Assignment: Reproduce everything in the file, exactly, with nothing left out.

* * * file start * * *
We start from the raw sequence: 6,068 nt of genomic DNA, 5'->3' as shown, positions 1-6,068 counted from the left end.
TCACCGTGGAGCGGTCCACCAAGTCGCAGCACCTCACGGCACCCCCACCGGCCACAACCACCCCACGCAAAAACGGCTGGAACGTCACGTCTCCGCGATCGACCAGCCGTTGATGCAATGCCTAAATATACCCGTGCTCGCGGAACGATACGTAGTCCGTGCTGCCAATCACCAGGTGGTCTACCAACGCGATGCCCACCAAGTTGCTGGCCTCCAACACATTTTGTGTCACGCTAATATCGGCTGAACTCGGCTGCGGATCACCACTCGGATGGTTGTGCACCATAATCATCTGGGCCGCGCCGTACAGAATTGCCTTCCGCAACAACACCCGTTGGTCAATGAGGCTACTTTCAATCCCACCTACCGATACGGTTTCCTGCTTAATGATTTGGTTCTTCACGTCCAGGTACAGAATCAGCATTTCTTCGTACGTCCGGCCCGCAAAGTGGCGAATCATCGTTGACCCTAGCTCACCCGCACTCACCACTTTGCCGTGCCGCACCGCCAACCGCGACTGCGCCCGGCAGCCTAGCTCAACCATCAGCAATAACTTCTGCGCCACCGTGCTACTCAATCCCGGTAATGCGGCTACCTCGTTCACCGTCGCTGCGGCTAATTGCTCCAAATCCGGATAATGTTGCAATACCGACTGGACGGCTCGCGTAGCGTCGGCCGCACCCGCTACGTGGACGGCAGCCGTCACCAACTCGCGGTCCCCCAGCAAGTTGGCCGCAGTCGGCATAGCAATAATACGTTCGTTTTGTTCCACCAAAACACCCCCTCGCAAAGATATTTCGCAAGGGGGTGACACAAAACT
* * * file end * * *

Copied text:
We start from the raw sequence: 6,068 nt of genomic DNA, 5'->3' as shown, positions 1-6,068 counted from the left end.
TCACCGTGGAGCGGTCCACCAAGTCGCAGCACCTCACGGCACCCCCACCGGCCACAACCACCCCACGCAAAAACGGCTGGAACGTCACGTCTCCGCGATCGACCAGCCGTTGATGCAATGCCTAAATATACCCGTGCTCGCGGAACGATACGTAGTCCGTGCTGCCAATCACCAGGTGGTCTACCAACGCGATGCCCACCAAGTTGCTGGCCTCCAACACATTTTGTGTCACGCTAATATCGGCTGAACTCGGCTGCGGATCACCACTCGGATGGTTGTGCACCATAATCATCTGGGCCGCGCCGTACAGAATTGCCTTCCGCAACAACACCCGTTGGTCAATGAGGCTACTTTCAATCCCACCTACCGATACGGTTTCCTGCTTAATGATTTGGTTCTTCACGTCCAGGTACAGAATCAGCATTTCTTCGTACGTCCGGCCCGCAAAGTGGCGAATCATCGTTGACCCTAGCTCACCCGCACTCACCACTTTGCCGTGCCGCACCGCCAACCGCGACTGCGCCCGGCAGCCTAGCTCAACCATCAGCAATAACTTCTGCGCCACCGTGCTACTCAATCCCGGTAATGCGGCTACCTCGTTCACCGTCGCTGCGGCTAATTGCTCCAAATCCGGATAATGTTGCAATACCGACTGGACGGCTCGCGTAGCGTCGGCCGCACCCGCTACGTGGACGGCAGCCGTCACCAACTCGCGGTCCCCCAGCAAGTTGGCCGCAGTCGGCATAGCAATAATACGTTCGTTTTGTTCCACCAAAACACCCCCTCGCAAAGATATTTCGCAAGGGGGTGACACAAAACT